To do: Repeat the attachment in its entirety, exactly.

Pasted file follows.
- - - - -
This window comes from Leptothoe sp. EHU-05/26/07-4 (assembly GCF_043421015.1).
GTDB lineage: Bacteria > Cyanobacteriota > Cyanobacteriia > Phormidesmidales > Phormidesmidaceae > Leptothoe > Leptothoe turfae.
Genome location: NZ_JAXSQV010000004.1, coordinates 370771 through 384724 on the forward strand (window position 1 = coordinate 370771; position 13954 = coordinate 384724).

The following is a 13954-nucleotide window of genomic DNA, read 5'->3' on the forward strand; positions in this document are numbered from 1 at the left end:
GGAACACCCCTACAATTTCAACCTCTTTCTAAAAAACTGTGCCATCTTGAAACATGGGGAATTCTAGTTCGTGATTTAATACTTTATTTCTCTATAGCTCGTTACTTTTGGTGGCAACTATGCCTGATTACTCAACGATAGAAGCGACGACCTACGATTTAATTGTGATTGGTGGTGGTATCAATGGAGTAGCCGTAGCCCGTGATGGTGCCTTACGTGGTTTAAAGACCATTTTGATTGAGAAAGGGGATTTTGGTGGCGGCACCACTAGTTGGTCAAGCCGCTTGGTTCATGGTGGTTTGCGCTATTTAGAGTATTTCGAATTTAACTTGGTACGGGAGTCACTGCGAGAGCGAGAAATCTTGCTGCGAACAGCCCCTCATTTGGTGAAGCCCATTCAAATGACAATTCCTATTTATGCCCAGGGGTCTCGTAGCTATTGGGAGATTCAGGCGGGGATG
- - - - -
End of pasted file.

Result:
This window comes from Leptothoe sp. EHU-05/26/07-4 (assembly GCF_043421015.1).
GTDB lineage: Bacteria > Cyanobacteriota > Cyanobacteriia > Phormidesmidales > Phormidesmidaceae > Leptothoe > Leptothoe turfae.
Genome location: NZ_JAXSQV010000004.1, coordinates 370771 through 384724 on the forward strand (window position 1 = coordinate 370771; position 13954 = coordinate 384724).

The following is a 13954-nucleotide window of genomic DNA, read 5'->3' on the forward strand; positions in this document are numbered from 1 at the left end:
GGAACACCCCTACAATTTCAACCTCTTTCTAAAAAACTGTGCCATCTTGAAACATGGGGAATTCTAGTTCGTGATTTAATACTTTATTTCTCTATAGCTCGTTACTTTTGGTGGCAACTATGCCTGATTACTCAACGATAGAAGCGACGACCTACGATTTAATTGTGATTGGTGGTGGTATCAATGGAGTAGCCGTAGCCCGTGATGGTGCCTTACGTGGTTTAAAGACCATTTTGATTGAGAAAGGGGATTTTGGTGGCGGCACCACTAGTTGGTCAAGCCGCTTGGTTCATGGTGGTTTGCGCTATTTAGAGTATTTCGAATTTAACTTGGTACGGGAGTCACTGCGAGAGCGAGAAATCTTGCTGCGAACAGCCCCTCATTTGGTGAAGCCCATTCAAATGACAATTCCTATTTATGCCCAGGGGTCTCGTAGCTATTGGGAGATTCAGGCGGGGATG